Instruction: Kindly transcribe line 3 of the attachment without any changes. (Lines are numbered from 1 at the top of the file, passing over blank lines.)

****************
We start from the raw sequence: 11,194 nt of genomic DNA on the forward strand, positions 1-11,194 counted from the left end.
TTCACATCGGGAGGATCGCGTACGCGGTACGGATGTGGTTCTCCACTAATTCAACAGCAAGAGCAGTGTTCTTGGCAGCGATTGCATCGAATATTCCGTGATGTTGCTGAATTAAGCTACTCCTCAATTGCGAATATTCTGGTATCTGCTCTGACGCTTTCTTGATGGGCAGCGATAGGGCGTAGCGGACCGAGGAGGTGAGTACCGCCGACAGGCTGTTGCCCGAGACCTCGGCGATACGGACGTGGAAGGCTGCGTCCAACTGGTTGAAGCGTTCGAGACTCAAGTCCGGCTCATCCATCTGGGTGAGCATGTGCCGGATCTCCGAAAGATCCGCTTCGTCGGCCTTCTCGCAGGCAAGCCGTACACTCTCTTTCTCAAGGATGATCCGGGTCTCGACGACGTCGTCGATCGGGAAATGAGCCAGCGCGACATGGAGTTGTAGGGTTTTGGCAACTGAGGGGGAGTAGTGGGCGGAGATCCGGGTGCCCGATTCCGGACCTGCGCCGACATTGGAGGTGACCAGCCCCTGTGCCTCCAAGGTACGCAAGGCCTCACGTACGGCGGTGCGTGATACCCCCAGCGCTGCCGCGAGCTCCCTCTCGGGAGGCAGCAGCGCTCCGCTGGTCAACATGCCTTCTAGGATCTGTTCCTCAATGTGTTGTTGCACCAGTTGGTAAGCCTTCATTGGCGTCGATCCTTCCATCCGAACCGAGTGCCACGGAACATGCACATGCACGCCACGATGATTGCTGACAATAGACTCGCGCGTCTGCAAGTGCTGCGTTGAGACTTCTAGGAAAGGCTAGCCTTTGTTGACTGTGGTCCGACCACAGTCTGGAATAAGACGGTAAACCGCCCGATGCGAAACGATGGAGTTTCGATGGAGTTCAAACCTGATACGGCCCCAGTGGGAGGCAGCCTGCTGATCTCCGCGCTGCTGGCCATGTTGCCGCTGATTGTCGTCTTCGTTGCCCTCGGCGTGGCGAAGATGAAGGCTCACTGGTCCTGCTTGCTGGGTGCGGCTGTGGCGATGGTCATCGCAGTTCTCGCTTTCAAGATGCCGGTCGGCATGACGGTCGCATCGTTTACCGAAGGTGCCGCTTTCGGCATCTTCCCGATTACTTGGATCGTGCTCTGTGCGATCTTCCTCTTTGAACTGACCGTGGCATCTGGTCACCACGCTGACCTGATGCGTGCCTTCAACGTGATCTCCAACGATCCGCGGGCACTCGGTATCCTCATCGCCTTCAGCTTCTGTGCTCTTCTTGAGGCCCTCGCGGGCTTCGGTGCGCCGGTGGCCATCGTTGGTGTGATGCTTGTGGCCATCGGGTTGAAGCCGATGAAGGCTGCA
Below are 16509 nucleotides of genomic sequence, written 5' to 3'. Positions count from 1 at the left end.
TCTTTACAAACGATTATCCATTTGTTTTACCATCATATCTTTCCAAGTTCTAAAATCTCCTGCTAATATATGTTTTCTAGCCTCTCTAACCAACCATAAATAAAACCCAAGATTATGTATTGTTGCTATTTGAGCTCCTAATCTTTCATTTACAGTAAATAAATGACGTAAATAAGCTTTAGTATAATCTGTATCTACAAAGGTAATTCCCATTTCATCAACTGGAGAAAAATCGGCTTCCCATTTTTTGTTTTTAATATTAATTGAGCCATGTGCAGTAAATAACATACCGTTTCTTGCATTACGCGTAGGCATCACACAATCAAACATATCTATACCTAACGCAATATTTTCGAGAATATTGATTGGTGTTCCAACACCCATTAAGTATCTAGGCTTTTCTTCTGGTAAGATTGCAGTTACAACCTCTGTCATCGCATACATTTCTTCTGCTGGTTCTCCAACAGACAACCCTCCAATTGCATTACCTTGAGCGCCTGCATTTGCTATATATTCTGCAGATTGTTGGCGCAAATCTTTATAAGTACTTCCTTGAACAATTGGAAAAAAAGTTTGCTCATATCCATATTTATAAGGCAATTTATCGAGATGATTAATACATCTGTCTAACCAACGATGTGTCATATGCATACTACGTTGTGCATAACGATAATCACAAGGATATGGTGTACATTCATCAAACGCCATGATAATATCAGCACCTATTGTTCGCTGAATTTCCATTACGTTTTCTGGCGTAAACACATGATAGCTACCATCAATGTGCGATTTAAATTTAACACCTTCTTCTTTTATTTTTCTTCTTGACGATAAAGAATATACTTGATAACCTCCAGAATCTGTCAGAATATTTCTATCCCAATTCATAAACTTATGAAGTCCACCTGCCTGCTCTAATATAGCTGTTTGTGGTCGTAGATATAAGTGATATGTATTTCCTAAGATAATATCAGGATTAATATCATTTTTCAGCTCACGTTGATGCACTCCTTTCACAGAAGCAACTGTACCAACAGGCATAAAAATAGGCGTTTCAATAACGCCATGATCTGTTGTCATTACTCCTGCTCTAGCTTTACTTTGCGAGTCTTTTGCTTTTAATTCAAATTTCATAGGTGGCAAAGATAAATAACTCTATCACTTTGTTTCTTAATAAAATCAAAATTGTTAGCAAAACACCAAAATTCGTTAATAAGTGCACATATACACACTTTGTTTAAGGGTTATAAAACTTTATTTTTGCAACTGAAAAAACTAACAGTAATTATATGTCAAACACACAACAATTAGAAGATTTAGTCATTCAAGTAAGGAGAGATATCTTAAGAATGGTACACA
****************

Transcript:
Below are 16509 nucleotides of genomic sequence, written 5' to 3'. Positions count from 1 at the left end.